the blue of the sky falls over me like silk

the blue of the sky falls over me like silk
a Haibun

Flying above tattered rags of clouds, the plane banks over the Pacific as the sun slowly moves westward. We begin the descent over Catalina Island and memories of dude ranch summers flood my mind—riding bareback in the still waters off the east-facing shore of the island where the gentle roll of waves laps around our legs. Diving or fishing from the pier, flirting with the teenage ranch hands and dreading the return to school, much as I dread what will await me upon arrival. Back home, leaves have already begun to die.

autumn sun-song plays
poignant memories stir
dance on ocean waves

Photo: Wikipedia Commons

Photo: Wikipedia Commons

The title of this Haibun is taken from a poem by Mary Oliver.

I’m joining in late for OLN at dVerse. I wrote this a while back and was confused as to the prompt, but I don’t want to “waste” it.

 

Nature’s Nurturer

Photo: V. Slotto David's veggie garden last year

Photo: V. Slotto
David’s veggie garden last year

Nature’s Nurturer

It begins toward the middle of March, while we are still in snowbird-land. He drags out the bag of potting soil, his seed-starting paraphernalia and tiny heirloom seeds he’s ordered from catalogue. I cringe, knowing what I will face in the kitchen when the sowing is done.

That’s the shower in the guest room becomes a greenhouse, with the help of sunlight from the Solartube™ and a grow light. Several times a day, I find him there on hands and knees, watering, fertilizing and watching. It takes only few days till he beckons me to come and see tiny sprouts, emerging from the moist soil. In a few weeks, the first transplant occurs, giving them room for roots to emerge. Within a month, another transplant and then shorts spurts of outdoor acclimation and desert sunshine.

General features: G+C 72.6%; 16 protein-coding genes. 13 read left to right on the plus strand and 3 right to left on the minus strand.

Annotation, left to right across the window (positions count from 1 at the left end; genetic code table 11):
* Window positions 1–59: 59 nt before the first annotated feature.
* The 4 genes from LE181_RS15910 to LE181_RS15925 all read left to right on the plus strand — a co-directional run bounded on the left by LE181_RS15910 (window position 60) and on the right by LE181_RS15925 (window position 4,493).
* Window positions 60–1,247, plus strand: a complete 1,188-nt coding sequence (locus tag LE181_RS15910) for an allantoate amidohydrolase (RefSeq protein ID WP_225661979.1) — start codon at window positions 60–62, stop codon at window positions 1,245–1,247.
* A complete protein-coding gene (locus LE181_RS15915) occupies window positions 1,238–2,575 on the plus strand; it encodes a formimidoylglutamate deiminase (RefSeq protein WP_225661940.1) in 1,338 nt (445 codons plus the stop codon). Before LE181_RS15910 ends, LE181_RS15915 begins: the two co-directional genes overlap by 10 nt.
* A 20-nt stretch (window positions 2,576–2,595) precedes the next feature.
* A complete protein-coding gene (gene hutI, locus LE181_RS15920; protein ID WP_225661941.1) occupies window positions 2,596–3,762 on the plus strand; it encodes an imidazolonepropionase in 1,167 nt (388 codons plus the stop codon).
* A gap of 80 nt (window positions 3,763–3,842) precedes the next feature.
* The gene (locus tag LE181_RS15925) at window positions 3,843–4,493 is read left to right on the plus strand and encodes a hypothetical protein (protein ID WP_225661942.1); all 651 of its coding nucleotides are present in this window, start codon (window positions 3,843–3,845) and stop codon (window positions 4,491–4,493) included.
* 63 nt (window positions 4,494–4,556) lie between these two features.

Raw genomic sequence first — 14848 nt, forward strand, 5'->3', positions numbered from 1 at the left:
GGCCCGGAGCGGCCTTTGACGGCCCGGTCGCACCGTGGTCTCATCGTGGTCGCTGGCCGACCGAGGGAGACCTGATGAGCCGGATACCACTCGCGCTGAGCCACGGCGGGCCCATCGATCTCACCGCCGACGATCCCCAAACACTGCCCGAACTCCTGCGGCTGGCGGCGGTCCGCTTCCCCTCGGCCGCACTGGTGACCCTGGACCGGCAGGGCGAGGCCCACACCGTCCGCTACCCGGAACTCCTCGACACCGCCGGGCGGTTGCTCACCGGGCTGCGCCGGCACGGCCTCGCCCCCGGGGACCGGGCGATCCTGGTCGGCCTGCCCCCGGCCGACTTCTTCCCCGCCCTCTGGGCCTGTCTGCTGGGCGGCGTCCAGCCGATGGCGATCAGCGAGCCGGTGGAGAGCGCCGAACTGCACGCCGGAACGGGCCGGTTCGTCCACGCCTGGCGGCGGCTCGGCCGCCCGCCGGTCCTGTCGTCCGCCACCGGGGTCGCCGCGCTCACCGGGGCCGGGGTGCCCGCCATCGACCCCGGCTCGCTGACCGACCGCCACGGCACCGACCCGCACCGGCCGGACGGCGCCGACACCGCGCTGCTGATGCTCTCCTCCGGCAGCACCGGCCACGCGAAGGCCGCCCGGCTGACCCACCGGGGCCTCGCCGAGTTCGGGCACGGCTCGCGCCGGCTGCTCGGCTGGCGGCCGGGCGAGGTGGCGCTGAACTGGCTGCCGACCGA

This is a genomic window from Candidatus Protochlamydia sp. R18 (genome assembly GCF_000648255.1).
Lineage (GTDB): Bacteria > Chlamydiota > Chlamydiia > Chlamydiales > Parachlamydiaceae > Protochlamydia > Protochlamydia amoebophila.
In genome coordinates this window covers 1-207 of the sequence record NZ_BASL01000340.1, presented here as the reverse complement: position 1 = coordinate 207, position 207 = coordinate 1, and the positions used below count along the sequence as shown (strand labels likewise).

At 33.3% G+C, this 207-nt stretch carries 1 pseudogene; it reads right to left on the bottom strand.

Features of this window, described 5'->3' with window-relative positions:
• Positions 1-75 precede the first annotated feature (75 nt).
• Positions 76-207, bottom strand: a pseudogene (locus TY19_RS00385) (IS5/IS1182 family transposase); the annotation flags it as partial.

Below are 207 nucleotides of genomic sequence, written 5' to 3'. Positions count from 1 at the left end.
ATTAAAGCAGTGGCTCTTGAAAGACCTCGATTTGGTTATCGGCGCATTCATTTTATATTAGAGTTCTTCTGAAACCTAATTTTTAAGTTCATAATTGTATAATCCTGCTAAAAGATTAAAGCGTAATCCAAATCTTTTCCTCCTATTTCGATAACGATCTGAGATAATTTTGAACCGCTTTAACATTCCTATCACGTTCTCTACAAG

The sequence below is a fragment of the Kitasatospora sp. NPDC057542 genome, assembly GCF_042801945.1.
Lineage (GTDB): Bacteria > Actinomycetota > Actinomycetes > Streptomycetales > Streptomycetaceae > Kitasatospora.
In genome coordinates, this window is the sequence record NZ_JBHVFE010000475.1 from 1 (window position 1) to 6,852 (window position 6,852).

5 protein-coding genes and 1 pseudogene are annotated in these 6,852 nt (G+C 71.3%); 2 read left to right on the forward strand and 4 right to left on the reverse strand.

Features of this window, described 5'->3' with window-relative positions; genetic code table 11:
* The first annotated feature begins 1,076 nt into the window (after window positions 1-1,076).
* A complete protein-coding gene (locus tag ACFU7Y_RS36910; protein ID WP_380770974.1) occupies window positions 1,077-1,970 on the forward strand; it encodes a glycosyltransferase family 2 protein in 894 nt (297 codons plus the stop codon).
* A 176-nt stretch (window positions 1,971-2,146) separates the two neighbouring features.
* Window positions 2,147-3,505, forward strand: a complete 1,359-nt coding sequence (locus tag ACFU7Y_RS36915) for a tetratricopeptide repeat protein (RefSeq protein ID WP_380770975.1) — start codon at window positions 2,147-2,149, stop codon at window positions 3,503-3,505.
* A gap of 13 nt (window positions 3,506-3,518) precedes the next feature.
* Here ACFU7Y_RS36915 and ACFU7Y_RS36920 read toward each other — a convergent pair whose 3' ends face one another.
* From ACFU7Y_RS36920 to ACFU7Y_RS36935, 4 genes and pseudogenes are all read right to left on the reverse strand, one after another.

By the first week of May, our migration north sees the passenger seat of his car sporting plants that are already 2-4 feet tall. I follow him in my larger vehicle, the dogs sleeping in their crate in the back, waiting for him to be pulled over on suspicion of transporting pot. Upon arrival in Reno, sub-zero weather at nighttime prevails, so the routine of acclimatizing begins anew. As soon as the snow is “off of Peavine,” as Reno wisdom dictates, they are placed in their newly mulched and soil-amended raised flower bed. Going forward the day begins with watering and attentive care until at last

water, summer sun
engender fruit of labor
harvesting begins

Gayle is our hostess today for dVerse Open Link Night where we can post a poem of any topic and form.

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Photo: D. Slotto

Photo: V.Slotto

Photo: V.Slotto

Her Majesty–Haibun Monday

Image: Wikipedia Labeled for Non-Commercial Reuse

Image: Wikipedia
Labeled for Non-Commercial Reuse

Her Majesty
a Haibun

Whoa, it is hot and dry here in the Truckee Meadows. The leaves on our tomato plants get droopy unless David takes care in watering them daily, or more often. But the fruit on the vine blushes, then reddens—kissed by the high desert sunshine. Sagging, dried out day lilies need constant deadheading and even the intrepid evening primrose drops its lovely pink blooms. I’ve missed the brilliant orange flashes of orioles, which have migrated to cooler climes. They came morning and evening to drink of the nectar we provide—bees and even a few wasps have moved in as their replacement.

Evening breeze offers relief and nighttime temperatures plummet. We sleep with open windows, disturbed only by the wail of passing trains on the other side of the Truckee. Up early to walk the dogs and do garden chores before the heat descends.

Last week I made my way up the winding road to the cool of the lake and made a new friend.

Tahoe waits on high.
Winding roads give way to blue.
She hides her secrets.

(Note: the average water temperature of Lake Tahoe about 68 degrees F at the surface, 39 degrees deeper. Too often people will be careless, not wear life jackets and quickly die of hypothermia. This happened last month when a UNR football player died in a jet ski incident. They searched for days but were unable to find his body.)

Written for Toni’s prompt for Monday Haibun—Heat—at dVerse Poet’s Pub. Please join us.

My Life Revolves around Two Furry Critters–dVerse Haibun Monday (2)

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My Life Revolves around Two Furry Critters